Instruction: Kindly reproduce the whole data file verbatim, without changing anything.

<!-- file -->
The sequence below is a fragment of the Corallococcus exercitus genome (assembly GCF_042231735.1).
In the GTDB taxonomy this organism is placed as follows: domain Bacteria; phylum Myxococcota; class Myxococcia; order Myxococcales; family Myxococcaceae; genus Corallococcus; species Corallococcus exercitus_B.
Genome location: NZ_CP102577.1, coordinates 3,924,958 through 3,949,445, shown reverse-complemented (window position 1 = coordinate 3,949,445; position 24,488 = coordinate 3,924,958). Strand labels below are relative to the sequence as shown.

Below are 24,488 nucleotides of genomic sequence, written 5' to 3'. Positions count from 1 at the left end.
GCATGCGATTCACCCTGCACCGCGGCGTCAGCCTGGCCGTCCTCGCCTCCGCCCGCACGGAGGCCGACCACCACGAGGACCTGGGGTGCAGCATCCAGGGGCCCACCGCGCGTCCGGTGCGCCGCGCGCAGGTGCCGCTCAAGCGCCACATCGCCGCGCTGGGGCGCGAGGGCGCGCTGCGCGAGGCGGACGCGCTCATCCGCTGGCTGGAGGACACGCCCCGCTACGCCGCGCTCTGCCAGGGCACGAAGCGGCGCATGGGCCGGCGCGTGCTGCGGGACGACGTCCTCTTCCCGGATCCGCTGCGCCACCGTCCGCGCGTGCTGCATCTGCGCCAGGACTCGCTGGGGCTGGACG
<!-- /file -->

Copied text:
The sequence below is a fragment of the Corallococcus exercitus genome (assembly GCF_042231735.1).
In the GTDB taxonomy this organism is placed as follows: domain Bacteria; phylum Myxococcota; class Myxococcia; order Myxococcales; family Myxococcaceae; genus Corallococcus; species Corallococcus exercitus_B.
Genome location: NZ_CP102577.1, coordinates 3,924,958 through 3,949,445, shown reverse-complemented (window position 1 = coordinate 3,949,445; position 24,488 = coordinate 3,924,958). Strand labels below are relative to the sequence as shown.

Below are 24,488 nucleotides of genomic sequence, written 5' to 3'. Positions count from 1 at the left end.
GCATGCGATTCACCCTGCACCGCGGCGTCAGCCTGGCCGTCCTCGCCTCCGCCCGCACGGAGGCCGACCACCACGAGGACCTGGGGTGCAGCATCCAGGGGCCCACCGCGCGTCCGGTGCGCCGCGCGCAGGTGCCGCTCAAGCGCCACATCGCCGCGCTGGGGCGCGAGGGCGCGCTGCGCGAGGCGGACGCGCTCATCCGCTGGCTGGAGGACACGCCCCGCTACGCCGCGCTCTGCCAGGGCACGAAGCGGCGCATGGGCCGGCGCGTGCTGCGGGACGACGTCCTCTTCCCGGATCCGCTGCGCCACCGTCCGCGCGTGCTGCATCTGCGCCAGGACTCGCTGGGGCTGGACG